Planning for Remediation of Irrigation-Induced Water Quality Problems in the Middle Green River Basin, Utah

by Stephen J. Noyes, U.S. Bureau of Reclamation, Boise, United States,



Document Type: Proceeding Paper

Part of: Management of Irrigation and Drainage Systems: Integrated Perspectives

Abstract: Reconnaissance investigations and detailed studies between 1986-1990 under the National Irrigation Water Quality Program of the Department of the Interior identified and quantified elevated concentrations of selenium associated with irrigation drainwater in the Middle Green River Basin in northeastern Utah. Elevated selenium concentrations were found in Stewart Lake Waterfowl Management Area which receives, drainwater from the Jensen Unit of the Bureau of Reclamation's Central Utah Project. Elevated selenium concentrations also were found in Ashley Creek and its mixing zone in the Green River. Small amounts of the selenium in Ashley Creek are derived from the Vernal Unit of the CUP, but most is from non-irrigation related sources. Waterfowl deaths and embryonic deformities have been found in Stewart Lake. Endangered fish live in the Green River in the vicinity of Stewart Lake and Ashley Creek. Remedial planning began in 1991 to develop the most implementable alternatives to correct the irrigation-related selenium problems. Remedial measures will be developed to 1) reduce selenium levels in water and bottom sediment, 2) minimize ecological hazards, and 3) minimize public health risks. General types of potential remedial options proposed include: institutional changes, collection and treatment, disposal, dilution, source control, and no action. A preferred plan including National Environmental Policy Act compliance will be available in late 1994.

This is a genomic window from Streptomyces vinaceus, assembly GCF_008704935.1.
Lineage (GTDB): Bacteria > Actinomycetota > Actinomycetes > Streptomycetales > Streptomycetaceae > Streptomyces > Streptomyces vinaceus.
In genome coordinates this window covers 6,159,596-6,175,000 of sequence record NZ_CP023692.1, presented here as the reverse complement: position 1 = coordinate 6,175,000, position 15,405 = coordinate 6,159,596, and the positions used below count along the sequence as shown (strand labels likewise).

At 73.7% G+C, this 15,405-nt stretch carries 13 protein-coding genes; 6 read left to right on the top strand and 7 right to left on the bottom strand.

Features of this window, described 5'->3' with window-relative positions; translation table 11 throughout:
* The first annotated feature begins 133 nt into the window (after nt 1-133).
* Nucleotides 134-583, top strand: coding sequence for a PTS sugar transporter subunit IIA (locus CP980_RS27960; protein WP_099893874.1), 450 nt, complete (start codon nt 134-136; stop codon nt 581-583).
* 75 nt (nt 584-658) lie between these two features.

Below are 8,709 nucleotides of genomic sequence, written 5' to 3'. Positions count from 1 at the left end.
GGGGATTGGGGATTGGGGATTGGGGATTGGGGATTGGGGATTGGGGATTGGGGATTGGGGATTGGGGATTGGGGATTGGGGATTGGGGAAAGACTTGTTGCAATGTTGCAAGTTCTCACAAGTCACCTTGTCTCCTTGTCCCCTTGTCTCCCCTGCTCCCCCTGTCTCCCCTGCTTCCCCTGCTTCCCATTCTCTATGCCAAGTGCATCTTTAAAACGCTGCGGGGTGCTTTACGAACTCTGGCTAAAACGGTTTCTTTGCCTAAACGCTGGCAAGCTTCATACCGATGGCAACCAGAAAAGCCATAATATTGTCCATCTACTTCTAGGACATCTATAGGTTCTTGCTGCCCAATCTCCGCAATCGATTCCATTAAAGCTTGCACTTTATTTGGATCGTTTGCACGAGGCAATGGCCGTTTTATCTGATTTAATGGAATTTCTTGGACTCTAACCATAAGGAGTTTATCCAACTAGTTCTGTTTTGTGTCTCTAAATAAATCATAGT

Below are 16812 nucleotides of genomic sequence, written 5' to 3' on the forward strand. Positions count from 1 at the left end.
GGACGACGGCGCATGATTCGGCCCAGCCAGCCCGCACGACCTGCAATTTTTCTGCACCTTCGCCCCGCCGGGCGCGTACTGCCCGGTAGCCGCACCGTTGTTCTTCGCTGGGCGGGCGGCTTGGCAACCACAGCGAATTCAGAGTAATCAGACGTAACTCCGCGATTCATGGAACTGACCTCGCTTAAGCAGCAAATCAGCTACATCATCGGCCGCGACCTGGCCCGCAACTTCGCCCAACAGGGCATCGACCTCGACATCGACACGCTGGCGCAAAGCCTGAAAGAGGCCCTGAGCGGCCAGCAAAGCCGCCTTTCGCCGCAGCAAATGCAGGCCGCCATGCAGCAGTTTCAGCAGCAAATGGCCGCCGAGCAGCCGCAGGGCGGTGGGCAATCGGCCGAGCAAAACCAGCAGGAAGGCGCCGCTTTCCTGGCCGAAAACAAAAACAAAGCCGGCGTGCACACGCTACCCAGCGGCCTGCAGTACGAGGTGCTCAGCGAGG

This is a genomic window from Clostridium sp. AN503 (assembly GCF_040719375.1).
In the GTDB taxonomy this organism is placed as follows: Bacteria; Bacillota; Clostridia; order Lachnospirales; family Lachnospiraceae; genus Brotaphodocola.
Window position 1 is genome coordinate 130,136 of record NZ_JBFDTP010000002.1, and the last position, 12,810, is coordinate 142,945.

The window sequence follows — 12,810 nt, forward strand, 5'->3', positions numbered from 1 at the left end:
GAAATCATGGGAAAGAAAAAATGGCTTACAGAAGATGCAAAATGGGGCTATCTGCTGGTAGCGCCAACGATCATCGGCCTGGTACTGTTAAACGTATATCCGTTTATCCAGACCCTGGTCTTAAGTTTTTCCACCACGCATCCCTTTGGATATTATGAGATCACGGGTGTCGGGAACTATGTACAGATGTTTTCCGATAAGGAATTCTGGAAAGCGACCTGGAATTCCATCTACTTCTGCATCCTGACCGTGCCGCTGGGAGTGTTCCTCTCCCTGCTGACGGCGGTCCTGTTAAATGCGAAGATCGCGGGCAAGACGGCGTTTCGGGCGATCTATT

Subject Headings: Water quality | Rivers and streams | Public health and safety | Remediation | Selenium | Aquatic habitats | Irrigation water | Water pollution | Basins | Utah | North America | United States

Services: Buy this book/Buy this article

 

Return to search